by Frank Pauc
This first appeared in Frank’s blog on June 20, 2020. It is republished here with the author’s permission. This first appeared in The Havok Journal on June 19, 2021.
“He got to his feet, stood painfully, his face drowsy and confused, as if a legion of battles had ebbed and advanced there, over many years. And then, by degrees, he progressed along the route to the bedroom. ‘Okay’, he said, ‘Long deserved peace.’ He stretched out on the bed, dust sifting from his clothes and hair onto the white sheet.” –
from Do Androids Dream of Electric Sheep? (filmed as Blade Runner) by Philip K. Dick
Hans came home from his shift at about 2:00 PM. He had been at work for almost fifteen hours. Hans said “Hi” to his wife, Gabi. He looked briefly at Weston, his 18-month-old son, who was busy watching “The Mickey Mouse Club” on the television. Hans dropped his car keys on top of the counter. He had a couple cans of Lime-a-Rita in a plastic bag. He had picked them at a filling station on his way back from the yard.
Hans just stood in the living room for a minute. It seemed like he was disoriented like he was just trying to focus. His eyes saw the people in the room, but his mind barely recognized them. He took off his sweat-stained cap and rubbed his forehead absentmindedly. His face was dark with grime and perspiration. He had been working in the intense Texas heat for hours. Hans looked rough.
Gabi asked Hans a question. He shook his head slowly, and said, “Maybe, not now. My mind is still at work.”
Gabi went back to checking her messages on the phone. Weston decided that he wanted to check them with her. Hans gazed around distractedly, and then he turned back toward the front door. He went outside.
Hans has his favorite chair right outside of his front door. That is where he sits, smokes, drinks, and ponders. He has an old coffee can that he uses as an ashtray, but it’s been full to overflowing for a long time. There is a pile of cigarette butts and bits of tobacco under his seat. He never sweeps it up. The pile just keeps growing.
Near Hans’ chair is his Harley Sportster. It has an oil leak. Hans has it partially torn apart. It’s been that way for a while. He plans on working on it some more when he has time. Also nearby is Hans 1980 vintage Dodge truck. It has a starter problem, and it hasn’t moved from his driveway in over a year. Hans plans on working on it some more, when he has time.
Hans doesn’t have time. A short workday for him is when he only spends twelve hours pumping concrete. Usually, his days (or nights) are longer. It is not uncommon for him to work sixty hours in a week; sometimes he works eighty. Hans makes good money, and he needs it to care for his growing family. Money isn’t everything. I know that.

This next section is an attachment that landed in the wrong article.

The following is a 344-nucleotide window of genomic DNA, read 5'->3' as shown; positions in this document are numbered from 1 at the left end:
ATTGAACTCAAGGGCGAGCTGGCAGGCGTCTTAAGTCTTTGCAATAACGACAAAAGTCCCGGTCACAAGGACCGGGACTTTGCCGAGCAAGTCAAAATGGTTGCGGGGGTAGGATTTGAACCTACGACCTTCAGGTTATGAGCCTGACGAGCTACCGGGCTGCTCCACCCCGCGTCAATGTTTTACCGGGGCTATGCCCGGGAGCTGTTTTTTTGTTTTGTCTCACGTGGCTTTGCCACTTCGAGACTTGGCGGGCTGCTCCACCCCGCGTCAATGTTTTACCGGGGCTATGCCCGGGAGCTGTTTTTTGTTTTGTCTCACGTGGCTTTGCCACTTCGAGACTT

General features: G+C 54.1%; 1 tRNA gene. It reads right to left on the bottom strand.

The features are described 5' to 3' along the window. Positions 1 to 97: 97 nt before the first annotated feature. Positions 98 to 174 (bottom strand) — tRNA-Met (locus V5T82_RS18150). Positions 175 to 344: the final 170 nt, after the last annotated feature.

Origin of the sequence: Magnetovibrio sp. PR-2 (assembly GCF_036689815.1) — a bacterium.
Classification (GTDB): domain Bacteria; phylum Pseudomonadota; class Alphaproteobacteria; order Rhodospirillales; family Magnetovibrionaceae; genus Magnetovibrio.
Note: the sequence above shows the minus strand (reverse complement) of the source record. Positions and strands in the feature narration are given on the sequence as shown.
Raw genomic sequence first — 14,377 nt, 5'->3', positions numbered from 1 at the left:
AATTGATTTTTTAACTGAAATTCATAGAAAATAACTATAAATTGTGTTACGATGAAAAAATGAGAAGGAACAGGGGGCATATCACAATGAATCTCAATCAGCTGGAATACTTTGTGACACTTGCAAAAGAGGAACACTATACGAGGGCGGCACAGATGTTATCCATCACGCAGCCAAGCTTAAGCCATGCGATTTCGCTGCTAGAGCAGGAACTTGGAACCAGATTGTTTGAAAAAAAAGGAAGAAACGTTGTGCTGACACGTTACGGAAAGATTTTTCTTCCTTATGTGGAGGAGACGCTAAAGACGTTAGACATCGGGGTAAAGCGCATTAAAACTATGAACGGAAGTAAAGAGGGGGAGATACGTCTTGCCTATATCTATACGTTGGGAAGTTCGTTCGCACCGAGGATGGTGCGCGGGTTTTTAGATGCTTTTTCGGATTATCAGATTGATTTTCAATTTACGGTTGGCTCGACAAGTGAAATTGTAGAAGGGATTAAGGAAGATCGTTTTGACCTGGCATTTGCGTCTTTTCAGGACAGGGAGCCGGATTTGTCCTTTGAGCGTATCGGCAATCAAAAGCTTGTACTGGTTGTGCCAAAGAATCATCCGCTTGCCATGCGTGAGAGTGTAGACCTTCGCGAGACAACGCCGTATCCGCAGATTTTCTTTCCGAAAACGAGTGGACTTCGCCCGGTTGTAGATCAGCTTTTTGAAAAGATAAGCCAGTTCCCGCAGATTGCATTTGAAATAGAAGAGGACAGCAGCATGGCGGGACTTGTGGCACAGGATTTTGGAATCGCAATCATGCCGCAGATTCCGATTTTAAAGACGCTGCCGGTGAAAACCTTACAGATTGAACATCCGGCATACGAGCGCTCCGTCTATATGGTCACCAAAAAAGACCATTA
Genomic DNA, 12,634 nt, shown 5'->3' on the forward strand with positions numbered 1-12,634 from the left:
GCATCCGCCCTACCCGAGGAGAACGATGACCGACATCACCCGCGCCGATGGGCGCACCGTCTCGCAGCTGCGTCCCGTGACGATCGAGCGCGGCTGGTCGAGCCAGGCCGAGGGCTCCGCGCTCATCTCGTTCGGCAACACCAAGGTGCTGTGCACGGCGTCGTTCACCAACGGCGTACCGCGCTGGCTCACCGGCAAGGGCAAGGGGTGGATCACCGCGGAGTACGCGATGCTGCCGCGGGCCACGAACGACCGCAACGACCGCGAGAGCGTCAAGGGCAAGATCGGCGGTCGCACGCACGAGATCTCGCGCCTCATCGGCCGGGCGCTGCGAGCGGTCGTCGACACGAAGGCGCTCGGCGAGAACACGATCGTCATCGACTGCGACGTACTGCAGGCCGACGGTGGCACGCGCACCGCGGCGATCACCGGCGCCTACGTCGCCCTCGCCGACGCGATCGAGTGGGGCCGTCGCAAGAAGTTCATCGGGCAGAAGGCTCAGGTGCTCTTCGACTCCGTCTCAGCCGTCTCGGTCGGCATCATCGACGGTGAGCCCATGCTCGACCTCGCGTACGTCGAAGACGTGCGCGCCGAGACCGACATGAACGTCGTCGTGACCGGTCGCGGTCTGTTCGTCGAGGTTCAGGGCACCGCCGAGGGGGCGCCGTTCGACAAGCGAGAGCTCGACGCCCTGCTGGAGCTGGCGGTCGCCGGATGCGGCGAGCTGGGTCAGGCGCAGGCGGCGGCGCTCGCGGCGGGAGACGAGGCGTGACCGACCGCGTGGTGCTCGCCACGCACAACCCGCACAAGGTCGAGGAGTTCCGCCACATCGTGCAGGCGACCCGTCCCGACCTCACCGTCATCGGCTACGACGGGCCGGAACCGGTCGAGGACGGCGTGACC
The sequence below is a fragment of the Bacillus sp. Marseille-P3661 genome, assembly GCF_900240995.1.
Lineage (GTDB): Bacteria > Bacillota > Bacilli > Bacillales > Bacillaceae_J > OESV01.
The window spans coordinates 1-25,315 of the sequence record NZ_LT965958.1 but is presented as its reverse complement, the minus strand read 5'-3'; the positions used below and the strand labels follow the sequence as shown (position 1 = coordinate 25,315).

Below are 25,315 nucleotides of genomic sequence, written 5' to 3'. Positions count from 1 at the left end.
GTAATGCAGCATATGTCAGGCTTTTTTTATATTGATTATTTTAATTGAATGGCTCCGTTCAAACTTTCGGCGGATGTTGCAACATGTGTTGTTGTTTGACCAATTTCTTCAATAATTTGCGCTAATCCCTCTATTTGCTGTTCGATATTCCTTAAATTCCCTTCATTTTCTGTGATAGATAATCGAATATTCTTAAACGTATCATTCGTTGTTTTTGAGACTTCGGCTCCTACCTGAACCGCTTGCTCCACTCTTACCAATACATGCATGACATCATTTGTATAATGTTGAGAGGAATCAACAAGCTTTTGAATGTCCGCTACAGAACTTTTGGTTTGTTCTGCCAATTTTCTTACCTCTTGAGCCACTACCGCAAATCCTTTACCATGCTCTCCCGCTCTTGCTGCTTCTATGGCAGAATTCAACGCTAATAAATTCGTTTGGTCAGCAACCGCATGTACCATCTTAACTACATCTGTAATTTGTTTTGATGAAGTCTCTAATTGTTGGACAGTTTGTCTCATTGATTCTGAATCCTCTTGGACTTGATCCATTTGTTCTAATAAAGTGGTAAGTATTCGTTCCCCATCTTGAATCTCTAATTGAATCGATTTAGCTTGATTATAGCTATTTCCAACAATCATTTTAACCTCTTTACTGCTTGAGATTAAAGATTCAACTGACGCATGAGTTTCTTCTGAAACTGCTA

I sat in a chair near Hans. He was burning a Pall Mall, and staring out into the distance. I told him that I worked twenty years on third shift, and I understand that he is exhausted. Hans didn’t bother to look at me, He exhaled some smoke and said, “Well, at least you had a shift. I don’t even have a start time.”
That’s true. I worked long hours at night, but I did know when I would start each night. Hans is on call. He might work a shift, and then be expected to return to the yard six hours later. When I worked nights, I barely got enough sleep. Hans never gets enough sleep.
We sat next to each other. Hans sipped on a Lime-a-Rita. After a while, he told me about last night’s pumping job. Each job is different, but somehow each job is the same. He always has problems with the salesmen (they promise the customers things that Hans can’t do). He has trouble with the mixer trucks coming with the concrete (“mud”) too slowly. Hans often has mechanical problems with his pump truck. He has problems with the finishers, who sometimes work too fast or sometimes move too slowly. The finishers smooth out the concrete that he pours. They are almost always Mexican. Hans is convinced that they all know English, but they just play dumb when it suits them. That frustrates him. His job assignments are complicated and time-sensitive. A lot of things can go wrong, and they usually do.
As we sat, I could sense Hans’ fatigue. I could see it in his face, and in the way he held his body. He was slumped over in the chair. He was spent.
Hans takes enormous pride in his work. He likes to point out buildings and bridges that he helped to make. But he is doing what I did. He’s pushing it way too far.
I decided to leave him alone for a while. I went up to him, and put my hand on his shoulder. I told Hans, “You’re a good man. You’re a good husband and father.”
He looked up at me, shook his head, and replied, “Dad, I’m doing the best I can.”
My throat constricted a bit. I said to him, “I know.”
Hans came into the house later. He told Gabi that he needed to lie down. He was dirty as can be, with his clothes caked with bits of concrete. He went into the bedroom and collapsed on his bed.
Weston tried to grab my laptop. I fought him for the mouse.
Gabi said, “Well, I guess I will have to wash the bed linen tomorrow.”
I asked Gabi, “Is it hard to get the concrete dust out of the sheets?”
She shrugged, “Not too much.”
Hans slept. He got some “long-deserved peace”.